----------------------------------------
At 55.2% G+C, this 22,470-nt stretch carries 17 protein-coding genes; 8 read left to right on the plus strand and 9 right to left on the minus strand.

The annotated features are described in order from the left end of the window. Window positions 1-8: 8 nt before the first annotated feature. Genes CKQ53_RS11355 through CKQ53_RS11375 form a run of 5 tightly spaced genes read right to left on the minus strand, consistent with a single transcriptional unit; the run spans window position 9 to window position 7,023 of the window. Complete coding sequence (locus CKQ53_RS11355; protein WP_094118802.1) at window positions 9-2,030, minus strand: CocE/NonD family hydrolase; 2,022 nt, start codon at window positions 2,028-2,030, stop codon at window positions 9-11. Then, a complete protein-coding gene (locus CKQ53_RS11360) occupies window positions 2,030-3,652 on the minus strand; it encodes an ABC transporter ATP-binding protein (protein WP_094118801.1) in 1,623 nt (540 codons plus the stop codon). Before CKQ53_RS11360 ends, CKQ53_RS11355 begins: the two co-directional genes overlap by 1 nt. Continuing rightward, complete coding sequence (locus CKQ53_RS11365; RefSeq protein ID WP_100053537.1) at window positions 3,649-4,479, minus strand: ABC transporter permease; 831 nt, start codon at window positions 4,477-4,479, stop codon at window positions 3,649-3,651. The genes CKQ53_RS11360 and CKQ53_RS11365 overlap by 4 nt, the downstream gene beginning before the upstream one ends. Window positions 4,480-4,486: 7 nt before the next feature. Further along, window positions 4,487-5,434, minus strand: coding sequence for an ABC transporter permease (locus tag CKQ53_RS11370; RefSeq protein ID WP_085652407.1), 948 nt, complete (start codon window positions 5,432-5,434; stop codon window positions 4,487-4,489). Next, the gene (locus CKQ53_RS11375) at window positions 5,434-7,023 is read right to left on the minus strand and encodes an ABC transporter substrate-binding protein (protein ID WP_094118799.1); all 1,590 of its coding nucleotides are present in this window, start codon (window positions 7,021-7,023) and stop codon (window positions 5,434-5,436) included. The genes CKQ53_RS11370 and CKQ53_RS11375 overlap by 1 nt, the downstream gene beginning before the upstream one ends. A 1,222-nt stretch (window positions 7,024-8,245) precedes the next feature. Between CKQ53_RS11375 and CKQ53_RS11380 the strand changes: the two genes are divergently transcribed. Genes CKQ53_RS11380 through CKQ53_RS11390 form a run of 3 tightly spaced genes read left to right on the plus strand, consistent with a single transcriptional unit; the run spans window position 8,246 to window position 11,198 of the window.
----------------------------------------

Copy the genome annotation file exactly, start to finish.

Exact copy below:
At 55.2% G+C, this 22,470-nt stretch carries 17 protein-coding genes; 8 read left to right on the plus strand and 9 right to left on the minus strand.

The annotated features are described in order from the left end of the window. Window positions 1-8: 8 nt before the first annotated feature. Genes CKQ53_RS11355 through CKQ53_RS11375 form a run of 5 tightly spaced genes read right to left on the minus strand, consistent with a single transcriptional unit; the run spans window position 9 to window position 7,023 of the window. Complete coding sequence (locus CKQ53_RS11355; protein WP_094118802.1) at window positions 9-2,030, minus strand: CocE/NonD family hydrolase; 2,022 nt, start codon at window positions 2,028-2,030, stop codon at window positions 9-11. Then, a complete protein-coding gene (locus CKQ53_RS11360) occupies window positions 2,030-3,652 on the minus strand; it encodes an ABC transporter ATP-binding protein (protein WP_094118801.1) in 1,623 nt (540 codons plus the stop codon). Before CKQ53_RS11360 ends, CKQ53_RS11355 begins: the two co-directional genes overlap by 1 nt. Continuing rightward, complete coding sequence (locus CKQ53_RS11365; RefSeq protein ID WP_100053537.1) at window positions 3,649-4,479, minus strand: ABC transporter permease; 831 nt, start codon at window positions 4,477-4,479, stop codon at window positions 3,649-3,651. The genes CKQ53_RS11360 and CKQ53_RS11365 overlap by 4 nt, the downstream gene beginning before the upstream one ends. Window positions 4,480-4,486: 7 nt before the next feature. Further along, window positions 4,487-5,434, minus strand: coding sequence for an ABC transporter permease (locus tag CKQ53_RS11370; RefSeq protein ID WP_085652407.1), 948 nt, complete (start codon window positions 5,432-5,434; stop codon window positions 4,487-4,489). Next, the gene (locus CKQ53_RS11375) at window positions 5,434-7,023 is read right to left on the minus strand and encodes an ABC transporter substrate-binding protein (protein ID WP_094118799.1); all 1,590 of its coding nucleotides are present in this window, start codon (window positions 7,021-7,023) and stop codon (window positions 5,434-5,436) included. The genes CKQ53_RS11370 and CKQ53_RS11375 overlap by 1 nt, the downstream gene beginning before the upstream one ends. A 1,222-nt stretch (window positions 7,024-8,245) precedes the next feature. Between CKQ53_RS11375 and CKQ53_RS11380 the strand changes: the two genes are divergently transcribed. Genes CKQ53_RS11380 through CKQ53_RS11390 form a run of 3 tightly spaced genes read left to right on the plus strand, consistent with a single transcriptional unit; the run spans window position 8,246 to window position 11,198 of the window.